Unmanned controls

Some rallies will make use of unmanned controls, frequently known as "codeboards[?]". These are used to confirm that the competitor took the correct route when there are insufficient volunteers available to set up a manned control. They are very common on club events. A codeboard is a small sign placed at the side of the road on which is written some sort of alphanumeric code - often just a single letter, though longer sequences are sometimes used. By writing down the letter as you pass it, the adjudicator can check whether you took the correct route.

Timing

Time is a key element of rallying. Every section on the event will have a "due time". This is the time the organisers have allowed for a competitor to travel between those two controls by the correct route. There are severe penalties (including disqualification) for being EARLY - this is for safety - so simply driving as fast as possible from control to control is not a good technique. On a non-competitive section, times are generous, and are usually calculated based on an average speed of 30mph. It is OK to be late on a non-comp section (though see below about maximum lateness), but never early. Non-comp sections are timed to the nearest prevous whole minute.

On a competitive section, there is also a calculated amount of time to complete the section, known as the "bogey time". This is normally unattainable! Here, the object is clearly to drive as fast as possible and set the lowest possible time. However, rules vary for different forms of event. UK road rally rules currently prohibit the use of bogey times on the public road - perhaps for obvious reasons. A road-rally competitive section is timed such that in theory no speed limits need to be broken to "beat the bogey". In practice this would lead to a dull event with little to choose between teams, so organisers often make these sections extremely challenging in terms of both driving and navigation such that the bogey time is unattainable in practice. Competitive sections are timed to the second.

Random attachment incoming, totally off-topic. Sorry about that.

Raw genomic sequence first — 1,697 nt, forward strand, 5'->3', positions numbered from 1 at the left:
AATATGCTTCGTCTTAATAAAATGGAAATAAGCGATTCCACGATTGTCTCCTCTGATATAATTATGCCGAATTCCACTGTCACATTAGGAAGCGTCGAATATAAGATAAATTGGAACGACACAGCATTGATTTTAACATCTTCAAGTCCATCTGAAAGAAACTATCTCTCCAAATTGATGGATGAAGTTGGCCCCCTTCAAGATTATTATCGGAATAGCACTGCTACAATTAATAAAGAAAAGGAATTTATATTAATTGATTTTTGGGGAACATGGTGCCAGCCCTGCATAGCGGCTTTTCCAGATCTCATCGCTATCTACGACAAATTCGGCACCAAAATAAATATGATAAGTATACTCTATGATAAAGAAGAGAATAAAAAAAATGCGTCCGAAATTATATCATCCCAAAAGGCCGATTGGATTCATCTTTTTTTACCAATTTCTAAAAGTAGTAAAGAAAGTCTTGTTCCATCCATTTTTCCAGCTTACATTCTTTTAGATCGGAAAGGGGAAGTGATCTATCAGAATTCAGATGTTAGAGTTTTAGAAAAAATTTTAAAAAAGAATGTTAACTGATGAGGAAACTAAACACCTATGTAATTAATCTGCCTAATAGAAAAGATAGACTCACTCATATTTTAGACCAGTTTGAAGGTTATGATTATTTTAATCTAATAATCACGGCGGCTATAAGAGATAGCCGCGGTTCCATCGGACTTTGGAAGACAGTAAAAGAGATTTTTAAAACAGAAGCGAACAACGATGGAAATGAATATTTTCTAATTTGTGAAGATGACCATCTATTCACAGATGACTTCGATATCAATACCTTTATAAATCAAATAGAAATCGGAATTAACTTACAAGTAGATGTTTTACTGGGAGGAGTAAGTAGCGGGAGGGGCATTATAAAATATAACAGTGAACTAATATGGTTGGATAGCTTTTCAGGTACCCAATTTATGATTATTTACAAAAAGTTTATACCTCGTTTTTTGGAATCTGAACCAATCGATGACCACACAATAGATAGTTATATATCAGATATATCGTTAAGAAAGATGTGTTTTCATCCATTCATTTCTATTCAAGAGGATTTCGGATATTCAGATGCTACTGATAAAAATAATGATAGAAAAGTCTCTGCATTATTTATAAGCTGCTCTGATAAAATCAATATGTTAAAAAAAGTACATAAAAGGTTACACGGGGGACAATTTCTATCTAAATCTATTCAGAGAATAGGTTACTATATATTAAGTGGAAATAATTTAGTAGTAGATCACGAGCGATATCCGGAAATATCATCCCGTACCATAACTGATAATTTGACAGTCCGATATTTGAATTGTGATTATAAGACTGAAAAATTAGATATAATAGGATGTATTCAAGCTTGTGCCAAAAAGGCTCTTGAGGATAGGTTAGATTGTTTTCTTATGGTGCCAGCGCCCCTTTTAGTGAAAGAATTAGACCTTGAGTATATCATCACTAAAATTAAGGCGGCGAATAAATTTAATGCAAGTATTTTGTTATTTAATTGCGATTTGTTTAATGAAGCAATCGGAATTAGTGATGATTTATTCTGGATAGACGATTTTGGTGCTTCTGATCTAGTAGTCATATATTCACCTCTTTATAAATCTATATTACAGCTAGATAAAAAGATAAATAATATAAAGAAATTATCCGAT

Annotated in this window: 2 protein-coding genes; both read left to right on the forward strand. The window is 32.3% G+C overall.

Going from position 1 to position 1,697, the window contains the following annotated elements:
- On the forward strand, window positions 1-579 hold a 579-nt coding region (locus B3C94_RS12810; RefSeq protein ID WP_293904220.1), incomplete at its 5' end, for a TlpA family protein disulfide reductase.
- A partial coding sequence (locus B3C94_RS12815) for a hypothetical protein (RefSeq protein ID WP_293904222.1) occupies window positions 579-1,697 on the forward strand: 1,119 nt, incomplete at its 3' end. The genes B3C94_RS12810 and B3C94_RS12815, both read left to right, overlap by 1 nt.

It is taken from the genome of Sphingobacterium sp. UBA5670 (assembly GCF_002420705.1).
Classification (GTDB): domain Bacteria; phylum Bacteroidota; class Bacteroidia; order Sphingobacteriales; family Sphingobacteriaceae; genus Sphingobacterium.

While there are no penalties for lateness at the end of a link section, the organisers will impose a maximum permitted cumulative lateness - usually 30 minutes. Exceeding this lateness (know as going Over Time Limit, or OTL) will usually result in disqualification. This rule is there to allow the rally to be run efficiently, and let the various volunteers get home at some point! Some events allow lateness to be made up in certain places to help you avoid OTL, most road rallies and club events do not, by law.

Managing the time is a key responsibility of the navigator. She must ensure that the driver is always in the right place at the right time - that is the definition of navigation in this context. In order to provide a seaparation between competitors on the road, teams are started at fixed intervals, usually one minute. The competition number that you are allocated for the event is also (handily) the number of minutes after the start of the event that you are due to leave. As the vent progresses, you must calculate your due time at the next control, allowing for any accumulated lateness. For non-competitive sections, the due time to complete the section is always clearly stated in the route information. As all marshals on the event that deal with the time (most) have a set of highly accurate synchronised clocks, so should the navigator synchronise her own clock at the start of the event to ensure there is no confusion.

Route information